Studland’s association with the preparations for D-Day fascinated me from the start and was
brought alive when, during the seventieth anniversary commemorations for Exercise Smash in
2014, I met John Pearson and his restored Valentine Double Duplex tank – the type that went down
in the bay in April 1944. It was also incredibly moving to share a short service next to Fort Henry
with veterans of 4/7 Royal Dragoon Guards.
As the book developed the story of the tanks themselves became less central and the story of the GI’s
who were stationed in nearby Swanage and took part in the exercises took on more importance.
Many of them never came back from Omaha Beach, in part because their high command didn’t take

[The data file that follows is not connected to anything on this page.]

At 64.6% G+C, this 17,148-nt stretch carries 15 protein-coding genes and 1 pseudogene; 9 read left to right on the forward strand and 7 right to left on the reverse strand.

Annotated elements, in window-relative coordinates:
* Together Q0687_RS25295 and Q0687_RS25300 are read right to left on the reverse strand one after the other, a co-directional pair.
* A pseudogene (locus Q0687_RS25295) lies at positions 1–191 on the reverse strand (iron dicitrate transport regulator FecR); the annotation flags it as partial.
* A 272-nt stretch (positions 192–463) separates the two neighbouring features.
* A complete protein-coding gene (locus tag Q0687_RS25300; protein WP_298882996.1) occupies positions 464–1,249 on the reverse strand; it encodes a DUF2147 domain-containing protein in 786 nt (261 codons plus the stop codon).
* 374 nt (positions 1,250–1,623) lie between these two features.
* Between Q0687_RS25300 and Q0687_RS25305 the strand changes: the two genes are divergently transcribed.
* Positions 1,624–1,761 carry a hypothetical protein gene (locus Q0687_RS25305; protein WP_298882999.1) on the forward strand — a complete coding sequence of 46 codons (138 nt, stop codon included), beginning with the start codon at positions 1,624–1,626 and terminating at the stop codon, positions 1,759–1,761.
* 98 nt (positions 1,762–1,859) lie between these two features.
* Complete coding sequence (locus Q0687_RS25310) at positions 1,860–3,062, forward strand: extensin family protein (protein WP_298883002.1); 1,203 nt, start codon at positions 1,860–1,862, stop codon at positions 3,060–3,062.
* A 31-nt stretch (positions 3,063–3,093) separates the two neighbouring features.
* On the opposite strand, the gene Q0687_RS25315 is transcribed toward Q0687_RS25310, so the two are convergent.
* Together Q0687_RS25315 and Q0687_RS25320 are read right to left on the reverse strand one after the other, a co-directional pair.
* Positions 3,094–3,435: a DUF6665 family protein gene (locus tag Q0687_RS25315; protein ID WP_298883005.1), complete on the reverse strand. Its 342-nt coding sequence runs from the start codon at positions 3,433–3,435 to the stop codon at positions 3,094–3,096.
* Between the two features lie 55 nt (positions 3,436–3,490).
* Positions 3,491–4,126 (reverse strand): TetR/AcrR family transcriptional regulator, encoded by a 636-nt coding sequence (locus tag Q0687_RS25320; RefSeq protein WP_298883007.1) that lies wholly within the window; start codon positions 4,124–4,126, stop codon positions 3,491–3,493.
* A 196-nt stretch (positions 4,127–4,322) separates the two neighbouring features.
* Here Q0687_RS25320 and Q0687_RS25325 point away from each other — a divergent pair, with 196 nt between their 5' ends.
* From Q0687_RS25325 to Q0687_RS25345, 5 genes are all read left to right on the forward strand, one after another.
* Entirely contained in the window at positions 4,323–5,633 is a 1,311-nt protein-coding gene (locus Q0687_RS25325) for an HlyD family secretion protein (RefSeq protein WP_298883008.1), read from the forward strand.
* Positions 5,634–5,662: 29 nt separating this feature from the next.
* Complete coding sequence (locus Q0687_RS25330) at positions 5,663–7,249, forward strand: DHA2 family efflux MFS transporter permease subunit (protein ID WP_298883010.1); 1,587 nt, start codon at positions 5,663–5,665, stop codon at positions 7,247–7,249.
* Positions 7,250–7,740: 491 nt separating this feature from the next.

so much notice of the mistakes made during Exercise Smash as their British counterparts.
Through Facebook I came across the Studland History Group, and through them met a local National Trust warden who had done a great deal of research into the wartime history of the area, mainly through interviewing locals who lived through it. A morning spent with him brought the whole time alive in my mind and made the echoes from the past that Marie experiences all the more real.
In preparation for the seventy-fifth anniversary of D-Day the Isle of Purbeck Sub Aqua Club have undertaken ‘Valentine 75 Project – The Tanks that Swam’. They have spent almost two years diving on the wrecks to record them and searching archives to find out as much as possible about the men who died. Find out more on their special Facebook page: https://www.facebook.com/groups/valentine75/
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